Ride-hailing company Bolt has launched its Business Delivery service to help smaller firms fulfil orders during the COVID-19 lockdown. The service will operate between…
A team from Dartmouth College has developed a novel way to use a smartwatch. Dubbed the WristWhirl, the smartwatch is currently in prototype but allows users to perform touch-screen gestures using only one hand in a continuous motion.
To develop the WristWhirl prototype, researchers observed the intricate movements of the wrist. By using a small group of participants making eight joystick-like movements while standing and walking, researchers were able to record specific gestures.
“While other studies have explored the use of one-handed continuous gestures using smartwatches, WristWhirl is the first to explore gestural input,” explains co-developer Xing-Dong Yang in a blog post.
Participants in the study then had to use their wrist to make four directional movements mimicking flicking a touchscreen. They were also asked to mimic free-form shapes such as a triangle to record the subtle movements within the wrist.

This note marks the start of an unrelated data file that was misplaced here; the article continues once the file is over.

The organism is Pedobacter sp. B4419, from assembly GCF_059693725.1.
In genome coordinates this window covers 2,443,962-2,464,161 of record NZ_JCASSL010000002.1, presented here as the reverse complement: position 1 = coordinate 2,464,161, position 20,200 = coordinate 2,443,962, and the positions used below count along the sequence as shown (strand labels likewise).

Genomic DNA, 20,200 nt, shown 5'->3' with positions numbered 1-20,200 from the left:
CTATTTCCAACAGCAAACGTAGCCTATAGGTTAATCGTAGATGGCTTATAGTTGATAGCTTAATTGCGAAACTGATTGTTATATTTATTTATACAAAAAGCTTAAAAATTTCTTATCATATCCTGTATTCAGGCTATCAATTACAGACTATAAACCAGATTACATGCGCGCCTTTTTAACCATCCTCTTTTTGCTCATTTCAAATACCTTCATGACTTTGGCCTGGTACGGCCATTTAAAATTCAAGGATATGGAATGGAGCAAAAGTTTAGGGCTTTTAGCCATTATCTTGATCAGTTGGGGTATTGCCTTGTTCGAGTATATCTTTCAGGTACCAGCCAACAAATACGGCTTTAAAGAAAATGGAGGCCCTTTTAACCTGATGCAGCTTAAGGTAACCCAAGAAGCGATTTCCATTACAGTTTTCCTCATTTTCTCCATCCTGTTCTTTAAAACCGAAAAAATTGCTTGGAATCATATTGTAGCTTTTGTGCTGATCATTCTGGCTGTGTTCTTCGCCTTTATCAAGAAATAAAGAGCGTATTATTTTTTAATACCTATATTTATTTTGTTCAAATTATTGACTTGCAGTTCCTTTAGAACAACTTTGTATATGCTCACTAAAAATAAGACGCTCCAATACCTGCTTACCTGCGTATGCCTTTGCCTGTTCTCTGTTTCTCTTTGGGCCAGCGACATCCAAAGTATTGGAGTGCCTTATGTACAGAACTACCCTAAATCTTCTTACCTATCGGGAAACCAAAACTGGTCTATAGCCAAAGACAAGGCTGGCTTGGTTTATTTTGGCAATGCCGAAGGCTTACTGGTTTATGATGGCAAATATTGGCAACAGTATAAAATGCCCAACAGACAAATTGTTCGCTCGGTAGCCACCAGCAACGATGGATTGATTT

WristWhirl allows smartwatches to be controlled using nothing but wrist flicks and movements
The participants of the study were also asked to create gestures with the hand the watch was on raised in front of them so they could see the pattern they were creating. After this, they were also asked to create the gestures with their hand resting alongside their body.
To measure how accurate the free-drawn paths and shapes were, researchers outfitted the WristWhirl with a US$1 gesture recogniser which recorded a 93.8% accuracy.
As for real world usage, the team suggests users could advantageously select apps, adjust music, navigate maps or even play games using the wrist-based technology.
“Technology like ours shows what smartwatches may be able to do in the future, by allowing users to interact with the device using one hand (the one that the watch is worn on) while freeing up the other hand for other tasks,” concludes Yang.